But these are minor gripes, because once these characters are all together, the plot really opens up. Once Thor meets up with the Guardians, he develops an immediate partnership with Rocket (who he continually calls a rabbit – it’s a bit of a running gag). Thor always seems to have an endearing sidekick in some form or another. And watching Peter Quill’s ego and Tony Stark’s ego clash is always a delight. Certain things are forgotten about, like War Machine and the Falcon are friends again, all of a sudden, and the fact that the latter disabled the former by getting him shot out of the sky in an intense battle is just swept under the rug and left unmentioned.
– The action is phenomenal
There have been some really great action sequences in the Marvel Cinematic Universe. They have the perfection combination of money and talent to create stunning, action-packed spectacles for their audiences to feast their eyes on. Among the best of the bunch have been the fight between Captain America and Iron Man, Thor and the Hulk in the gladiatorial arena, the Battle of New York, T’Challa’s fight for his throne, Iron Man and War Machine fending off drones – and of course, that intense airport battle in Civil War.
But the final battle sequence in Infinity War, on the battlefields of Wakanda, may just be the most spectacular and exciting and beautifully staged action sequence to feature in any of the past decade of Marvel movies. The stakes are extremely high, the odds are stacked against the Avengers, the camera angles vary from wide shots to show just how terrifying the threat is and closeups that show us the nitty gritty of what being amid this chaos is actually like for the individuals involved. The Russos have basically given us a battle scene to rival those of Peter Jackson’s The Lord of the Rings trilogy. It’s amazing!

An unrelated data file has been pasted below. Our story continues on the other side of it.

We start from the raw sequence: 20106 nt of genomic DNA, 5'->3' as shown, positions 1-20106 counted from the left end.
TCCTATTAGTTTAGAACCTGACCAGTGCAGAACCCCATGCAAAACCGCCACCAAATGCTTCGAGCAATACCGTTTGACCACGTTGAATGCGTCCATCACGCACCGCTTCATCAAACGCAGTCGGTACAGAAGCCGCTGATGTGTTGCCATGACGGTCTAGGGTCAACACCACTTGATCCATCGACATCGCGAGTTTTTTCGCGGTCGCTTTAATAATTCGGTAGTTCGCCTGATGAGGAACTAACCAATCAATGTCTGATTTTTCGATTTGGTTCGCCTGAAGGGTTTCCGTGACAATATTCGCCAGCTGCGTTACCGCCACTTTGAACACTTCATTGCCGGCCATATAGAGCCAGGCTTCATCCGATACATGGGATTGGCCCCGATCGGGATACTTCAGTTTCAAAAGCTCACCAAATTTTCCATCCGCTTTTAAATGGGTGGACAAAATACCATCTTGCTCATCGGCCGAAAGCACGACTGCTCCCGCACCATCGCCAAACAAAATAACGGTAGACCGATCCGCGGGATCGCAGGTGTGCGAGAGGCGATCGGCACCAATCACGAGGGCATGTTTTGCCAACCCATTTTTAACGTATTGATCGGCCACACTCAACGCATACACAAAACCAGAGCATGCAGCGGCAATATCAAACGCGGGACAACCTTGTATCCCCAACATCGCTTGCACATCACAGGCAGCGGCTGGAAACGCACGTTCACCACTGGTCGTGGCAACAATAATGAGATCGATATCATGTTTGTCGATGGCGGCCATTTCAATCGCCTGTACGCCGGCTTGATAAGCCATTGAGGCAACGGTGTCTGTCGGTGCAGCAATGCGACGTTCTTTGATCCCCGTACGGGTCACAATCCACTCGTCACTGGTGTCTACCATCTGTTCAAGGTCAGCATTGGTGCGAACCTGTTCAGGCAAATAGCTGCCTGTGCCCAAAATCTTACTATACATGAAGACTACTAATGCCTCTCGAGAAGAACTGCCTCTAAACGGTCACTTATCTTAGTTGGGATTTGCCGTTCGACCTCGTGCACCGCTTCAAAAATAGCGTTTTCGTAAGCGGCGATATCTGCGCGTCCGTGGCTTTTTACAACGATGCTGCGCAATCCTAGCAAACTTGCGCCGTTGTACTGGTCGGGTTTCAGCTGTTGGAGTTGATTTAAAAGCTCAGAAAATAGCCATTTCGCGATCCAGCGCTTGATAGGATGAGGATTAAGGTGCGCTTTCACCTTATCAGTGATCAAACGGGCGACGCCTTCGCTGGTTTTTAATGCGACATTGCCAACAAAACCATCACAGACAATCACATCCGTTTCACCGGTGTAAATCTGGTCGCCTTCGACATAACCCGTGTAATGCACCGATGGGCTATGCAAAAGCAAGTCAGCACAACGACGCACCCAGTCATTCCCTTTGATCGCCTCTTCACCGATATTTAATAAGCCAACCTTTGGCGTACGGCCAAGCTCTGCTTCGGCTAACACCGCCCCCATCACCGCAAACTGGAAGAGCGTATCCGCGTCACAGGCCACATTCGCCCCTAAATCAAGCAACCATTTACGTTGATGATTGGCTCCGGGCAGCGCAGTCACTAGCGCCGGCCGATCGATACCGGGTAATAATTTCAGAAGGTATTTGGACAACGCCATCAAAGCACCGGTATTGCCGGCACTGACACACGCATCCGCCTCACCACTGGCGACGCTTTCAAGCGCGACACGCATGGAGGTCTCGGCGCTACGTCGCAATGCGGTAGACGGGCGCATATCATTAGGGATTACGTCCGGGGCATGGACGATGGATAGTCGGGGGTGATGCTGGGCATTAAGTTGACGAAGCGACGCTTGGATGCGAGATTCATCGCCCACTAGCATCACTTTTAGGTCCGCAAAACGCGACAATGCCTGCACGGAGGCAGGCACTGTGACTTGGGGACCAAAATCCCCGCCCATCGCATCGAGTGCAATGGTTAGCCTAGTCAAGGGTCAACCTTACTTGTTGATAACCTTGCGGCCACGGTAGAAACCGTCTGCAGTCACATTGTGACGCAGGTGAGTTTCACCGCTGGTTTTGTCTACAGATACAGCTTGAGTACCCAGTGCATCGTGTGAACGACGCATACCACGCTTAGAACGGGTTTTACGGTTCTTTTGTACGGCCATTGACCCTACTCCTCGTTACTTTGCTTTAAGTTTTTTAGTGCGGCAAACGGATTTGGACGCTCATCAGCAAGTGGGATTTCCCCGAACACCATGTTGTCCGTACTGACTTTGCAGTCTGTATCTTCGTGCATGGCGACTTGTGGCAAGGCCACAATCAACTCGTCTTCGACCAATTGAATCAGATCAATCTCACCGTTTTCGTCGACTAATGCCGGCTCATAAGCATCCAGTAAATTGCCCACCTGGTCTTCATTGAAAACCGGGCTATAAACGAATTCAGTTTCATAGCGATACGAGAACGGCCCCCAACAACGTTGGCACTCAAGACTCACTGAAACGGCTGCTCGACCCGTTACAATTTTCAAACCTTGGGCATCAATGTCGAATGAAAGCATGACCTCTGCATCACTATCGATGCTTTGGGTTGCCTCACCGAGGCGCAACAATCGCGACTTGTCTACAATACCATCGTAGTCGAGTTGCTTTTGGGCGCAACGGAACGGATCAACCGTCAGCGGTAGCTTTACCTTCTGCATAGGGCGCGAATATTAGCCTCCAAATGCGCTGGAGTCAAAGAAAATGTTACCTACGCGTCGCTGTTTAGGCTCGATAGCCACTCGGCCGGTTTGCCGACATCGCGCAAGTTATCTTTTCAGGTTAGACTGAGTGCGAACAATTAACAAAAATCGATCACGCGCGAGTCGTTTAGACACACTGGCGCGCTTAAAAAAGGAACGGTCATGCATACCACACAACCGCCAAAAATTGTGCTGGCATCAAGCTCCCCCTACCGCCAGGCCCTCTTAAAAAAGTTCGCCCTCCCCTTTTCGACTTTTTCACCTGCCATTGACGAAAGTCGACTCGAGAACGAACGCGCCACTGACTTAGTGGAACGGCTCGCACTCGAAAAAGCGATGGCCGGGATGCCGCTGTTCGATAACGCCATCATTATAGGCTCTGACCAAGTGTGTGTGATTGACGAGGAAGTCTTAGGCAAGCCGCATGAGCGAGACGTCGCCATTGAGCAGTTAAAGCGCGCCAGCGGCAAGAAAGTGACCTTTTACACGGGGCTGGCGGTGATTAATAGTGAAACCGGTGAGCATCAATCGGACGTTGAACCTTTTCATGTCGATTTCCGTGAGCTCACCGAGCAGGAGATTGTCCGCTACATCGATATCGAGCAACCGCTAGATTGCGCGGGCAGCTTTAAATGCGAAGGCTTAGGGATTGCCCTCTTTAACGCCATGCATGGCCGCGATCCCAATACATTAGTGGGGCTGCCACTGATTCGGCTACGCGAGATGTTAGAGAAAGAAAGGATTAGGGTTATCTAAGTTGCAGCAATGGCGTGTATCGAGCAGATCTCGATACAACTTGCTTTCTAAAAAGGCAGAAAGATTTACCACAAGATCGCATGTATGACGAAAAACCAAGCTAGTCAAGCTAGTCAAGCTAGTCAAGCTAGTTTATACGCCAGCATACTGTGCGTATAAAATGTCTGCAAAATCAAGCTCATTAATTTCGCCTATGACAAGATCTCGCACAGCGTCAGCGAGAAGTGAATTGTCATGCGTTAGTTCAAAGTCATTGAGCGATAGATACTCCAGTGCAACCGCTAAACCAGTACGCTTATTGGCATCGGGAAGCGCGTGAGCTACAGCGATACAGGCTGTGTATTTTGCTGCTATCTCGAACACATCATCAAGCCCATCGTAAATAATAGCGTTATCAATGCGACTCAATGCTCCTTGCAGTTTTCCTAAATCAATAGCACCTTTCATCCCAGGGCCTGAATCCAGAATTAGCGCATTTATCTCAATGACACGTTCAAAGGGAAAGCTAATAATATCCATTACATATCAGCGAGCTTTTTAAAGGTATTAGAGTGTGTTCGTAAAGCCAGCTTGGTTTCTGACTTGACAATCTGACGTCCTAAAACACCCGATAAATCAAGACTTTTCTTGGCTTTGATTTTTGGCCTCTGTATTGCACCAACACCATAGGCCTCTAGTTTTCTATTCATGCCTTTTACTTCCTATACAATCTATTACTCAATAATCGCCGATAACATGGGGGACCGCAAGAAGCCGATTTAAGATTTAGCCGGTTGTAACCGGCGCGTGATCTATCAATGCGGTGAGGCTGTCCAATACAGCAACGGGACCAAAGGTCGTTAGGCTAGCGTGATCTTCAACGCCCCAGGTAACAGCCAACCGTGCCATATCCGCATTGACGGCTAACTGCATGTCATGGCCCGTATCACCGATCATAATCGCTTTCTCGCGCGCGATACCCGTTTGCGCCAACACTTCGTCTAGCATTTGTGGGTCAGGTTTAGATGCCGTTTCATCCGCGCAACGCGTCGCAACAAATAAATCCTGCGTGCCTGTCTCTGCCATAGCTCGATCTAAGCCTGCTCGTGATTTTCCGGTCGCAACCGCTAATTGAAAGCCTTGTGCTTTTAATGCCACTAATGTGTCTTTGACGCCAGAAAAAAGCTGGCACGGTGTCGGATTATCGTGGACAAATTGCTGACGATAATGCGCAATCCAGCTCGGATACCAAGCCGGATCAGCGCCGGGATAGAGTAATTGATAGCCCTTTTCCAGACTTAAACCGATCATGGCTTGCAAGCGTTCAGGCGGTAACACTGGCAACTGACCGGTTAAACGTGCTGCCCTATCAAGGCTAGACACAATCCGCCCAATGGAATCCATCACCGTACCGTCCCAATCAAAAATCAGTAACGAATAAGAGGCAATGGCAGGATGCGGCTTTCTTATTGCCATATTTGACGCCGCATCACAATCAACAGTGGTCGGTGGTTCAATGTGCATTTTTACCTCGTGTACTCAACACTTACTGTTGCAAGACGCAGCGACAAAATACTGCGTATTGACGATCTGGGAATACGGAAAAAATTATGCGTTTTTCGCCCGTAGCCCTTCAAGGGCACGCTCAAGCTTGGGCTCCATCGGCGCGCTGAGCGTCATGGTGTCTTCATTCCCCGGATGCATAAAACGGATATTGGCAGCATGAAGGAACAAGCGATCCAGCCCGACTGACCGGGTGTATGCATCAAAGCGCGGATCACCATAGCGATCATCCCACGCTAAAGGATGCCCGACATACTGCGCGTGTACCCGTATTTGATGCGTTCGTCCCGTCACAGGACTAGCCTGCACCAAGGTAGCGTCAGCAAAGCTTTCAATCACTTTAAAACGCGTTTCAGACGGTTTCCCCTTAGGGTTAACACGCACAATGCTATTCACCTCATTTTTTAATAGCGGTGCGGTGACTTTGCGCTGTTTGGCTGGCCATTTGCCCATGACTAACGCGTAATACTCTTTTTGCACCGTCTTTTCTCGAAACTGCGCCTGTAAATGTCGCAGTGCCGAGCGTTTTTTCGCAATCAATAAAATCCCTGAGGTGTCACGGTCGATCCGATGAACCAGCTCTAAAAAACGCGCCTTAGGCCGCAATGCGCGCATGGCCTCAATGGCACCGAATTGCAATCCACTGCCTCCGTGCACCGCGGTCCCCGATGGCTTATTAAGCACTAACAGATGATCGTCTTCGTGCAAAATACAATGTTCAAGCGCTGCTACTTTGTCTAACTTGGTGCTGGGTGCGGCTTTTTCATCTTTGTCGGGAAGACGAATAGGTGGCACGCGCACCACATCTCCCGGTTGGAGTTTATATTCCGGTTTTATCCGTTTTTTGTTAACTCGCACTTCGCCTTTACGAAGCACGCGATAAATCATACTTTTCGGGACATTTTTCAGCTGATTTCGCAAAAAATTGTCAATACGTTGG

– The character arcs are a mixed bag – but Hulk’s is great!
With the MCU movies featuring a bunch of characters, everyone has to have their own character arc to give them some internal and external conflict. Peter Parker’s is great, as he realizes he’s bitten off more than he can chew by making the transition from protecting his little neighborhood in Queens to trying to save the whole universe. Doctor Strange’s motivations are kept hidden at times – and his feelings about the Time Stone change radically at the drop of a dime – but that will probably all get explained in Avengers 4. But the arc of Thor’s character from a broken man who has lost everything (his family, his home, his eye, his hammer etc.) to a badass warrior who has nothing to lose is a joy to watch. Captain America has gotten darker and more grizzled in his time off the grid – and his character has never been better! He has a beard, he doesn’t mind bending the rules, he beats up whoever he wants and doesn’t bat an eye – mountain man Cap is the best!
The Bruce Banner/Hulk storyline was interesting. Normally, when the Hulk is up on the silver screen, his character arc is the Jekyll and Hyde struggle that the two share in the effort to balance their existence within one body. However, usually, that struggle is Banner trying to reclaim his life as a human from the Hulk, and this time, he’s desperately trying to get the Hulk to come out and fight so he can join the battle, but he won’t! It was a nice subversion of a story we’ve seen a bunch of different time, and as a nice bonus, it also gave the great and usually underutilized Mark Ruffalo a chance to actually act without a blue leotard and ping pong balls all over his body.